Screening for diabetic retinopathy has been extensively described in the adult literature and few previous studies demonstrated feasibility of non-mydriatic fundus imaging for diabetic retinopathy in children 6 to 19 years of age.14–17 Raman et al. evaluated children aged 8 to 19 years for diabetic retinopathy using a nonmydriatic retinal camera in one location and a slit lamp with mydriasis in another.16 Stillman et al. were the first to demonstrate the feasibility of “telepediatric” nonmydriatic technology to screen 83 children (age: 6.1 to 18 years) with diabetes mellitus.15 Massin et al. evaluated 504 summer camp attendees (age: 10 to 18 years) for the presence of diabetic retinopathy using nonmydriatic fundus photography.14 Toffoli et al. showed that adequate quality nonmydriatic images could be obtained in children older than 3 years and in some as young as 22 months.11 Mayer-Davis et al. determined the overall prevalence of diabetic retinopathy in patients younger than 20 years with nonmydriatic fundus photography.17 The nonmydriatic technologies used in the abovementioned findings compared to ours are summarized in Table 4. In comparison to previous studies specifically focusing on diabetic retinopathy,14–16 our study: (1) included children 2 to 6 years of age (previous youngest age: 6.1 years); (2) used a camera with the ability to acquire 15.1 megapixel images with a resolution of 1,598 × 1,062 pixels (previous highest: 6 megapixel and 1,490 × 960 pixels); (3) employed an imaging specialist to acquire the images (previously acquired by medical students, orthoptists, nurses, and physicians); and (4) included a more comprehensive assessment of overall health in addition to visual acuity (ie, blood pressure, pulse, oximetry, and BMI). Previous studies did not include or selectively included these measures.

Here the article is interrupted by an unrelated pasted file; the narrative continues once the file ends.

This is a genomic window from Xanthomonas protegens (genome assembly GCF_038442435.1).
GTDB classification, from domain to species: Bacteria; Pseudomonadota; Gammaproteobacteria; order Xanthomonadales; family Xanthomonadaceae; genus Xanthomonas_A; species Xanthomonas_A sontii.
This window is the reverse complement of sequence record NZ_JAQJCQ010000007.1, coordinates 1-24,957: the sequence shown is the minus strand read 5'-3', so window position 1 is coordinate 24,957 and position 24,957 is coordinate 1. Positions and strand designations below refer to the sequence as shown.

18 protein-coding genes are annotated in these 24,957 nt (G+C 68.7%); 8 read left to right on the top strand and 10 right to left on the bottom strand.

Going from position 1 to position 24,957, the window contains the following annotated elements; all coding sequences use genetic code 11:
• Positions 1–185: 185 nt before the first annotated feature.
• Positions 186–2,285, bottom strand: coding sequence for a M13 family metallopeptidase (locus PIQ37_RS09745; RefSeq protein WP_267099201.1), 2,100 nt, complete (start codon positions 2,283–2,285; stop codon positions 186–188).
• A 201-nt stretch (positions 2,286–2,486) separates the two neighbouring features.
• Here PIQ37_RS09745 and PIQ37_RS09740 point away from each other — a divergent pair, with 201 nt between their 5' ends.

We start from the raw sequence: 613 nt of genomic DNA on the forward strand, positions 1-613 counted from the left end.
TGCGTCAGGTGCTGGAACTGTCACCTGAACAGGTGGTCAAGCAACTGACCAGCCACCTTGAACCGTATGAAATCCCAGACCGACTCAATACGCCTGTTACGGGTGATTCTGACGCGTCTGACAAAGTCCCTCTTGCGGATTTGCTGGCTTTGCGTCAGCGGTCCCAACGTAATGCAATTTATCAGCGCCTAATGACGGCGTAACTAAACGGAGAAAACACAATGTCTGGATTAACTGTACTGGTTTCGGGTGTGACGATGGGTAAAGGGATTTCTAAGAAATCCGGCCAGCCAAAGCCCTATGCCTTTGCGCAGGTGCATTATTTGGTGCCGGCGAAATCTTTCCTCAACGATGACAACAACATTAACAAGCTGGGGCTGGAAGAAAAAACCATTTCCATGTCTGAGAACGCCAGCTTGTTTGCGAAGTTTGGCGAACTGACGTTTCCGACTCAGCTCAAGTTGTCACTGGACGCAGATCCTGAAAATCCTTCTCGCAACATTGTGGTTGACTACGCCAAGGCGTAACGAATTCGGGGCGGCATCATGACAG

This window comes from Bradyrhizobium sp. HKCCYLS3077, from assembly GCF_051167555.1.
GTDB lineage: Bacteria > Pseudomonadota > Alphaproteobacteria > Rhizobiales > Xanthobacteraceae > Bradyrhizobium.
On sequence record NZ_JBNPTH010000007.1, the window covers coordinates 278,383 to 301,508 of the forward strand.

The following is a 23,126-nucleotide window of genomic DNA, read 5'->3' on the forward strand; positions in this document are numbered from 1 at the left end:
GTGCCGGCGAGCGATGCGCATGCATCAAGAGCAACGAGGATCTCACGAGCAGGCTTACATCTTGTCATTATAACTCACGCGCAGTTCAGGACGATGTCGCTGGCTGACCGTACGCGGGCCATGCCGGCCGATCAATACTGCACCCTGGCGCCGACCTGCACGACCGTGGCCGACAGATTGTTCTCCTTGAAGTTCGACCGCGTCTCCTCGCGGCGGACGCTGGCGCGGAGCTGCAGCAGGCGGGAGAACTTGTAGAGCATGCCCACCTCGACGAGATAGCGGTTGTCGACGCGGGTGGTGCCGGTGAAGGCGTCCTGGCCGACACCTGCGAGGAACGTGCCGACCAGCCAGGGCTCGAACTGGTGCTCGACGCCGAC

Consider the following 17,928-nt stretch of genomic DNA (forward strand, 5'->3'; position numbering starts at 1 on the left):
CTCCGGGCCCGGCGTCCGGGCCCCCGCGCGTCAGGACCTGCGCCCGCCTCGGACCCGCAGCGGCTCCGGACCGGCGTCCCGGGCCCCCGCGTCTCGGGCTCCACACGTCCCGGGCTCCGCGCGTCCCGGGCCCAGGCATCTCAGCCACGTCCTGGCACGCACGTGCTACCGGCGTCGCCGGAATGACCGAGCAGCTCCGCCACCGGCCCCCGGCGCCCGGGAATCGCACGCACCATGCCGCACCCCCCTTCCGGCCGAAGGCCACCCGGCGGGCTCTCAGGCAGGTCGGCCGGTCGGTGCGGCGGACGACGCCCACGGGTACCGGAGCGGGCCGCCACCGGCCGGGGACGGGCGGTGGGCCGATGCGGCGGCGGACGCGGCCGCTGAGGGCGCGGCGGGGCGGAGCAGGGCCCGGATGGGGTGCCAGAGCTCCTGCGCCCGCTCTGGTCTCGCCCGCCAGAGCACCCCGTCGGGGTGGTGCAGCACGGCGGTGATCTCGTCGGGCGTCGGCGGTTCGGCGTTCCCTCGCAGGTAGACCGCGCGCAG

Comparison of Nonmydriatic Imaging Characteristics

Table 4:

Comparison of Nonmydriatic Imaging Characteristics

Image acquisition was successful in 104 of 106 (98%) children, although in only 1 of 3 (33%) children younger than 3 years. The difficulty in imaging children younger than 3 years is consistent with the findings of Toffoli et al.11 The overall ability to acquire images was higher in our study than previously reported (98% vs 85.3% in Toffoli et al.). In addition, a second image was acquired to improve its quality in only 10 (4.8%) children (1.05 images/eye) versus 1 to 6 images per eye in the Toffoli et al. study (2.07 images/eye). The ability to obtain nonmydriatic images of quality sufficiently high to ensure a thorough image analysis may reduce the frequency with which dilating drops may be needed in children for comprehensive ocular examinations.